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Siskiyou County Water Users comment on '
President Richard Marshall
The response would be that until the results can be verified by another biological team it is just another opinion research report. The words used by the study authors are couched in words that indicate they think they have found the “timing” gene. So even they aren’t sure.
However even if they are correct it doesn’t change the issue re dam removal as the Salmon still can’t jump the natural impediments in the Klamath. Also because the Spring Salmon are according to the study more susceptible to water temperature ie they need cold water it doesn’t make sense they would go to the shallower warmer waters of the Klamath lake. It makes more sense that they would populate the colder waters in the Salmon and Klamath that are in the mountainous areas where the colder water is located and below the Dams.
The article I had read in 'favor' of the study also carried the implication that the author was motivated from the beginning to find such a 'distinction'. It also read that the weakly inferred differences were far less certain in association or effect to 'run timing' than the environmentalists and Tribes for whom it appeared designed have later portrayed for supporting an endangered listing, which they were enthusiastically poised to sue for. It's neither here nor there, but ironic how Lief Hillman, who's greatest accomplishments were as a convicted meth drug mule, spousal abuser, and pot grower, is now the 'Tribal leader' expert in spiritual and tribal historic 'knowledge' of physically identical and overlapping salmon run 'fall' and 'spring' difference , However, I also agree with Richard that, true or not, the study also acknowledges that virtually all spring runs and salmon assessed were related to the Trinity, not the mid Klamath, though the Tribal articles try using the single study opinion to tie them together to the dams removal for obvious reasons.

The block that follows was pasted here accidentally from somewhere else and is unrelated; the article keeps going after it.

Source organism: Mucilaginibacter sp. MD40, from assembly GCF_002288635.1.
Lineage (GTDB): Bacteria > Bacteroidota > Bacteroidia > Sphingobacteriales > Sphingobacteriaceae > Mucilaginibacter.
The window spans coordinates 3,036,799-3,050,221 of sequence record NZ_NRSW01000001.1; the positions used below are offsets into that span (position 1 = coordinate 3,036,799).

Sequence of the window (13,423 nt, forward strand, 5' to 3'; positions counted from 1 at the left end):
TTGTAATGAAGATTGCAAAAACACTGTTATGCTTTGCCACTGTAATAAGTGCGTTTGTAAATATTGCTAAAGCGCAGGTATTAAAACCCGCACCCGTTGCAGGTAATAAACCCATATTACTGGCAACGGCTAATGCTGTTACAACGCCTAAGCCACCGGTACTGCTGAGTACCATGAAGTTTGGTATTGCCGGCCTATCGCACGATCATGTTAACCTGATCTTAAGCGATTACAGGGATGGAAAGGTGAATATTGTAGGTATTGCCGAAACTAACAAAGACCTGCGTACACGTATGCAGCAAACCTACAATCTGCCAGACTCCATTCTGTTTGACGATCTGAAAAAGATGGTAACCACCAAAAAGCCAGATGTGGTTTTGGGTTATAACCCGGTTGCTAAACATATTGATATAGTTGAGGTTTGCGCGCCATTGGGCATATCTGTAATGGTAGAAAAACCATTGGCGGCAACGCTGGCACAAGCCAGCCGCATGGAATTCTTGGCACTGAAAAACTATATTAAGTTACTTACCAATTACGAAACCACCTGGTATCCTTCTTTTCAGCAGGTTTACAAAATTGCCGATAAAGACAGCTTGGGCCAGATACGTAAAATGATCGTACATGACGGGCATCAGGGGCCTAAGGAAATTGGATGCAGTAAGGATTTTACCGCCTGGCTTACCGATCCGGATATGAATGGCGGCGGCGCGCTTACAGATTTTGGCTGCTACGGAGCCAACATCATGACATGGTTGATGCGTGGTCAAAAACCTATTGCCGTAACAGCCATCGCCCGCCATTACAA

In my ignorance, I have felt for a some time that a genetic 'revelation' will one day be recognized that, throughout the millennia, surviving species had to have genetically adapted and evolved to accommodate countless ever changing environmental conditions and extremes. The older the species, the greater the encountered variables and adaptations they had to genetically accommodate. Those 'legacy' genes remain within that genetic structure should those conditions reappear, generationally reactivating expression of those dormant genes when needed and increasing future odds of survival compared to the happenstance of random genetic mutation. If that is so, the implication is that all regional salmon likely have those genes, but only the ones 'sampled' currently have those genes expressed. If true, the article's original assumption of later salmon adaptability to accommodate increased available habitat would still be true.
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